5 Interesting Instruments You’ve Probably Never Heard Of

Whether you are a pop fanatic or rockin’ roller, you’ve surely got a love for music. Music, after all, is an incredibly uplifting form of artistic expression. Despite many of us being familiar with the US charts, each country has their own unique musicians and accompanying genres. In saying so, each country has their own interesting instruments that they perform with. You will surely know of the common instruments – guitars, drums, bass guitars, trumpets, trombones, flutes, and the list goes on. But in this article, we will take you through some of the most unique instruments enjoyed by different cultures across the globe.

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So with your health in check and your mind ready to enjoy the music, let’s take a look at some of the weird and wonderful instruments from around the world.

Lur (Scandinavia)

The first interesting instrument to make our list is the Lur, a horned instrument with no finger holes. Generally, traditional horned instruments’ sounds are manipulated by adjusting the fingers over the holes or pushing on buttons. Instead, the Lur requires the user to utilize their embouchure to change the sounds that come from it. The amazing thing about the Lur is that it comes in various shapes and sizes. Furthermore, it is made from varying materials. It can be made straight or curved, with wood or bronze – the differences all contribute to the sound it produces. It can even be made up to 2 meters in length. The origins of the instrument date back to the Bronze Age, where it could be found in Denmark and Germany. However, its rise in popularity came to Scandinavia during the Middle Ages.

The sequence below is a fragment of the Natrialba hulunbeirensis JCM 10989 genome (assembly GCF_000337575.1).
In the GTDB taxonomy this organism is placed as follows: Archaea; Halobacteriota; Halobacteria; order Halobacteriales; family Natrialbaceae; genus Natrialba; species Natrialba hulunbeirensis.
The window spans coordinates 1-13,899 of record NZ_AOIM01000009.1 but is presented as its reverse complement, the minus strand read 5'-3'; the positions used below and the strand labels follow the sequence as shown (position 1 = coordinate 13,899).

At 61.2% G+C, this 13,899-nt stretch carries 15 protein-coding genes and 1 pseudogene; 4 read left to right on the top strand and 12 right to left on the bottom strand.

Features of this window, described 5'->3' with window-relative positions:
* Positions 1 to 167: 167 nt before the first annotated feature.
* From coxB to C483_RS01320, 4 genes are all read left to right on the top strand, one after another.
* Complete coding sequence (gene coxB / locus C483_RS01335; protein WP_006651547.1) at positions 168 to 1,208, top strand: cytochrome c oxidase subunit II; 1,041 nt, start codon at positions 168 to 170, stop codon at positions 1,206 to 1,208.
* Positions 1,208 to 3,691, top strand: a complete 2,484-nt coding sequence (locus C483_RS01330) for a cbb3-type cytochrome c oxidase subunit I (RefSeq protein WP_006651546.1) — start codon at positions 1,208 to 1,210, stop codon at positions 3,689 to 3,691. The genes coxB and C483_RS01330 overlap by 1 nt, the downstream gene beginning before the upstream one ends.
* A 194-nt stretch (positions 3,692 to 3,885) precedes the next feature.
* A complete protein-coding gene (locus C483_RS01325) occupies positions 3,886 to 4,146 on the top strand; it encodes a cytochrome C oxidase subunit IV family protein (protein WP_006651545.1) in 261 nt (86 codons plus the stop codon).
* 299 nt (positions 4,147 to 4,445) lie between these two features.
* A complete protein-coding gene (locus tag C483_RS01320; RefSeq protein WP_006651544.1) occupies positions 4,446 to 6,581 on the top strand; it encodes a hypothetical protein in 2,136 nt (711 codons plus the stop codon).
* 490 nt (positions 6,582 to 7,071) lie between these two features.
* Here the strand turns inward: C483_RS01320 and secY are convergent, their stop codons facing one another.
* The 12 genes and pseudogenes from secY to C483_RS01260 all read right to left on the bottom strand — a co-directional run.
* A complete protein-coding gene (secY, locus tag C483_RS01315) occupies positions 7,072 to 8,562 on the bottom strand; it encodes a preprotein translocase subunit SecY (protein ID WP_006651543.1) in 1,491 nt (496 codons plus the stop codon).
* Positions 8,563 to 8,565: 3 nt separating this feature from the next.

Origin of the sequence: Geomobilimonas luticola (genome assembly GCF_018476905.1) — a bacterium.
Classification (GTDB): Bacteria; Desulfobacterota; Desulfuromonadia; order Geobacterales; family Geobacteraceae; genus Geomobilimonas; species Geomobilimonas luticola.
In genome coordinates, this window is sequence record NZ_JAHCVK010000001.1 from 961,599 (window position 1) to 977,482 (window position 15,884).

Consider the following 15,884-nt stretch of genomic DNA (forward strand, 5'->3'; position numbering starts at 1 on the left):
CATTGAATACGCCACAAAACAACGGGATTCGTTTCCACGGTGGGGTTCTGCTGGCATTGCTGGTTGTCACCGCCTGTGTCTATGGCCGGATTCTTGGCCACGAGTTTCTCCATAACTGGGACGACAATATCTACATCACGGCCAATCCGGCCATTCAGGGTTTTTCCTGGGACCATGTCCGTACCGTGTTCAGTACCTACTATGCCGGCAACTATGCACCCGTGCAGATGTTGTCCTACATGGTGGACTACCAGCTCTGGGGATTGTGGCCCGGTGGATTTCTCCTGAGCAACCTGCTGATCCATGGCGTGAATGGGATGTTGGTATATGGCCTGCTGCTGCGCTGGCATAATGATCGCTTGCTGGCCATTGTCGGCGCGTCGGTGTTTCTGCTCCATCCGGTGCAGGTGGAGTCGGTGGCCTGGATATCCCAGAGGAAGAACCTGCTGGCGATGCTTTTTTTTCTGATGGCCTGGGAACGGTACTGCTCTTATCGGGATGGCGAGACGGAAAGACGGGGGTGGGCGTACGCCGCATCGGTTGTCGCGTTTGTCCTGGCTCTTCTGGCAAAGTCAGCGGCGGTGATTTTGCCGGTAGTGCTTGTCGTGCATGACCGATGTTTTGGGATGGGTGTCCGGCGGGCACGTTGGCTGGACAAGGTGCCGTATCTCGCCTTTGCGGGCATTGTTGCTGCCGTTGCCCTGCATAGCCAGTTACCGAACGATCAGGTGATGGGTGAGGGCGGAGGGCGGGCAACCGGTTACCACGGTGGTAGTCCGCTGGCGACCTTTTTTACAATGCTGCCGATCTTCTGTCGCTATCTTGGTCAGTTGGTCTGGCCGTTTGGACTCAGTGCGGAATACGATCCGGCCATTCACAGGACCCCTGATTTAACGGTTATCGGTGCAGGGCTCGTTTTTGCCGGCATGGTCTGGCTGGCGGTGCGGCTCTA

Nyckelharpa (Sweden)

More commonly known as a keyed fiddle, this instrument is one of the oldest instruments that still exists today. It was first constructed in Sweden around 1350. The instrument is made up of many strings and keys. It contains 16 strings and 37 keys in total. To play the instrument, the musician changes the strings’ pitches by using the keys as frets. This is done while using a bow across the strings. Though it sounds exceptionally difficult to play, many still do so. In fact, the American Nyckelharpa Association exists to encourage musicians to play it.

Hydraulophone (Canada)

The last thing you’d expect to be doing with water is playing an instrument. However, that did not stop Steve Mann from inventing this incredibly interesting instrument. The Hydraulophone uses the contact with water to create sound through a hydraulic finger-pressing process. You need to see this instrument yourself to believe it, so click here for a short clip.

Contrabass Balalaika (Russia)

The Contrabass Balalaika originated in Russia in the 17th century. This unique string instrument is played using the fingers. Sounds just like a guitar, right? Well, not quite. Instead of utilizing traditional guitar body shapes, the instrument has a giant triangular body. Despite its exceptionally off-putting design, it creates a brilliantly deep bassy sound.

Didgeridoo (Australia)

This ancient Australian instrument dates back 40 000 years. While its origins are blurry, it remains an integral part of the culture. The incredibly large instrument is a straight tube that can range from one to three meters. The musician doesn’t use any finger holes to adjust the sound but rather changes it through different vibrational lip patterns. A technique called circular breathing allows the musician to continue producing sound without stopping for a breath. Pretty impressive!

While they may not be your preferred sound makers, these interesting instruments are incredibly unique. They just go to show how innovative and creative our world truly is!